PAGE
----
Tanaka strong, Jeter gets going in win over Phils
Righty allows one run over three; shortstop collects first two hits of spring
CLEARWATER, Fla. -- The fans that braved the rain and howling winds early Thursday afternoon at Bright House Field got a chance to watch Yankees right-hander Masahiro Tanaka.
Tanaka allowed one run in three innings, and the Yankees rallied in the eighth to top the Phillies, 4-3.
Phillies shortstop Freddy Galvis, who is expected to make the team as a utility infielder, hit a solo home run to right-center field against Tanaka in the third inning. Tanaka allowed only one other baserunner, a double to Marlon Byrd in the second.
Phillies right-hander Kyle Kendrick allowed one run in three innings. He allowed a solo home run to Yankees right fielder Ramon Flores in the third. Flores spent last season with Double-A Trenton.
"It was 0-2," Kendrick said of the sinker. "It was the same pitch I froze [Brian] McCann on. With an A-ball kid, you can't do that. But today I was just more aggressive. I was letting it go. I wanted to feel good, and I accomplished that."
Phillies catcher Carlos Ruiz and John Mayberry Jr. hit solo home runs to left field in the fifth to give the Phillies a two-run lead.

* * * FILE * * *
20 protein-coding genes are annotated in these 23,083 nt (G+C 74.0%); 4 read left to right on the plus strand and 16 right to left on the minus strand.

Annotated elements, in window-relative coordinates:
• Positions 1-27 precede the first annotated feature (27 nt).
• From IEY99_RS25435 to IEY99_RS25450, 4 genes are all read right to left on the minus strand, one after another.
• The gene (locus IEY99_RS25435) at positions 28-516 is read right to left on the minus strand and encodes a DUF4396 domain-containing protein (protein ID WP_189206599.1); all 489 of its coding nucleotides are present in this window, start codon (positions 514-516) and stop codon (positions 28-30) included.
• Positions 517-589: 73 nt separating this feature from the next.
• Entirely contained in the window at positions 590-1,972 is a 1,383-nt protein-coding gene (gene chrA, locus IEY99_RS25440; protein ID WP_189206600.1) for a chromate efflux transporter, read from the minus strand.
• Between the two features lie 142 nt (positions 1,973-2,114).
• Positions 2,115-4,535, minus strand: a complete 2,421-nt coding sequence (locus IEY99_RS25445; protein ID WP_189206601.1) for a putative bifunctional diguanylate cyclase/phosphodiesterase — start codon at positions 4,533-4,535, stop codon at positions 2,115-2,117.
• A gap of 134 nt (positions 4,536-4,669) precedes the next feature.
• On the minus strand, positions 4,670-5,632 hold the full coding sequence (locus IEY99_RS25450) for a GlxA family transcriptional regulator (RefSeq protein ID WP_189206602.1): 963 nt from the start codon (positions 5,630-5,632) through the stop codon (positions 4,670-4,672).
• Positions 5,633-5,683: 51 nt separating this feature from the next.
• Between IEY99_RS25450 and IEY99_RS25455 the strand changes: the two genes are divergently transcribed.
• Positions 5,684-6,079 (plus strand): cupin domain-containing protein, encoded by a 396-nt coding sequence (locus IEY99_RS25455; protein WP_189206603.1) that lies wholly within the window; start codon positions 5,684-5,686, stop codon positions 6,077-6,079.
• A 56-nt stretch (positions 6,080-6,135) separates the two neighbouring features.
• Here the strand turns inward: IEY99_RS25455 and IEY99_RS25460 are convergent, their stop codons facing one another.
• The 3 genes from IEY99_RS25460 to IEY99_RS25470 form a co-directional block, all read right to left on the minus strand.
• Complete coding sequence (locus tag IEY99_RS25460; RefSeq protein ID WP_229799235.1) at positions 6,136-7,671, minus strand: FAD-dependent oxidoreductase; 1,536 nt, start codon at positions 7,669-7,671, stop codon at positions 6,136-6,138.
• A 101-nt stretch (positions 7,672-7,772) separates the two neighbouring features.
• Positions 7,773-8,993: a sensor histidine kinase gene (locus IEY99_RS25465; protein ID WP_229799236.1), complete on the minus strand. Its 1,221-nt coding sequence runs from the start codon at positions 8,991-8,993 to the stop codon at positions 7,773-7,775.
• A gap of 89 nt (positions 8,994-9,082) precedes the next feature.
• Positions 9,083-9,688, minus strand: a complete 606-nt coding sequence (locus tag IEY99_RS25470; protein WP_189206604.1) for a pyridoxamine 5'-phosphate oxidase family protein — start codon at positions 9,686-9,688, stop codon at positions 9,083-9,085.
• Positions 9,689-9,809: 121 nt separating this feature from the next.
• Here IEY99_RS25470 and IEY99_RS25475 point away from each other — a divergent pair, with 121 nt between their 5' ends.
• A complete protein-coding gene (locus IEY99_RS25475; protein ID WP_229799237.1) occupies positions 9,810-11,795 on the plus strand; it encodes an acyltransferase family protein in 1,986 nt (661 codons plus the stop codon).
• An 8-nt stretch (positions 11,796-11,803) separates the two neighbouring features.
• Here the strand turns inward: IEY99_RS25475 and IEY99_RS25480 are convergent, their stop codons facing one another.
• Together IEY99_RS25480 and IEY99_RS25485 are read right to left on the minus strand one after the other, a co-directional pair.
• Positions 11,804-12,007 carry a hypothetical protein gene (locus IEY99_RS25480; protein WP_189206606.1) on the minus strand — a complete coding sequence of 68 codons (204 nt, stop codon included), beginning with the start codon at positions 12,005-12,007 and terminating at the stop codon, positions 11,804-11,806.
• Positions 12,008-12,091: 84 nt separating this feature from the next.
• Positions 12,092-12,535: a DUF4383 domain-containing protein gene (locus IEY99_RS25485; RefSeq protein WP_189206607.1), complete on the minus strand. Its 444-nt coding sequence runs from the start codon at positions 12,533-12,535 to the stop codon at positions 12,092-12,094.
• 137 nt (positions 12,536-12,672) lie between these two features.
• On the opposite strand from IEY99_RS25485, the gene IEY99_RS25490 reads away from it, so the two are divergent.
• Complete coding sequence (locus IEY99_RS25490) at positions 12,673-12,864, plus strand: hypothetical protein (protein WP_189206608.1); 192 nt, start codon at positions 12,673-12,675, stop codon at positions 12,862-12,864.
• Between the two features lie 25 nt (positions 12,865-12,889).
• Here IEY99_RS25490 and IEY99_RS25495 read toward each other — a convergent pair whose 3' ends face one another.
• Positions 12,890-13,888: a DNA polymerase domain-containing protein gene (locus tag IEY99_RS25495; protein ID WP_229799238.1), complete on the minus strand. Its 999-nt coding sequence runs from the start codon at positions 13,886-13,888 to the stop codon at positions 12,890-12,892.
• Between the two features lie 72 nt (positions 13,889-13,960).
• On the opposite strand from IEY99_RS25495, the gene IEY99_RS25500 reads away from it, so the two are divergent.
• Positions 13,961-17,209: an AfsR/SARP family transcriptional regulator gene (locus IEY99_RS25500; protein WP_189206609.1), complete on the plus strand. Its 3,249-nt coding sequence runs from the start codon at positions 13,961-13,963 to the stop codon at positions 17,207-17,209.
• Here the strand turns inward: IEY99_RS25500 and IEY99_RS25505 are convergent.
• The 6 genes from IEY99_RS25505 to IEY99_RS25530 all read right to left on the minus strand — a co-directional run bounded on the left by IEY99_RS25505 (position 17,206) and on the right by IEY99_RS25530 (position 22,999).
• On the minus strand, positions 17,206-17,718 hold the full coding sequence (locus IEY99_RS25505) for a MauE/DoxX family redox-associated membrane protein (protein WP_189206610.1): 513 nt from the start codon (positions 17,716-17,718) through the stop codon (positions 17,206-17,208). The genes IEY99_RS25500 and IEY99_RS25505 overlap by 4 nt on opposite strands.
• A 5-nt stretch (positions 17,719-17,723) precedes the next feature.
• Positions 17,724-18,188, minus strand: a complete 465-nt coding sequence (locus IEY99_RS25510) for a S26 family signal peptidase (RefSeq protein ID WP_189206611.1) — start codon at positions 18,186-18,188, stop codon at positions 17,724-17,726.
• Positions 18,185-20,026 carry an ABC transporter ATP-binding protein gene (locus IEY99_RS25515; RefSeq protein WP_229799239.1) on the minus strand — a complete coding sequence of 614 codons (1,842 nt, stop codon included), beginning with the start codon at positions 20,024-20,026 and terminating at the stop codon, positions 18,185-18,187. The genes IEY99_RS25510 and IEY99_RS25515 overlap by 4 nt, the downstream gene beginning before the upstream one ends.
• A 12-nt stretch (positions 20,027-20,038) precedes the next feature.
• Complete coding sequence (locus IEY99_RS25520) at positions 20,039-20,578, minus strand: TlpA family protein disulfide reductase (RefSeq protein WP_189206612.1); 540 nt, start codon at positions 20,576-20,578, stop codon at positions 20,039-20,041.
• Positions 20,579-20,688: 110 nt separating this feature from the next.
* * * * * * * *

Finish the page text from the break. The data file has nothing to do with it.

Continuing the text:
The Yankees got one run back in the seventh, when Adonis Garcia scored Scott Sizemore with a single to right field. They regained the lead in the eighth, on Jose Pirela's RBI double and Flores' sacrifice fly.
Derek Jeter recorded two hits for the Yankees, including a double, his first two hits of Spring Training.
The game was played after a nearly 90-minute rain delay prior to first pitch.
Up next: Hoping to make the team as the fifth starter, Michael Pineda will make his first appearance of the spring on Friday night, entering in relief and scheduled to throw three innings as the Yankees entertain the Tigers under the lights in a 7:05 p.m. ET contest at George M. Steinbrenner Field. Hiroki Kuroda (1-0, 0.00 ERA) gets the start against right-hander Anibal Sanchez (0-0, 0.00).
Todd Zolecki is a reporter for MLB.com. This story was not subject to the approval of Major League Baseball or its clubs.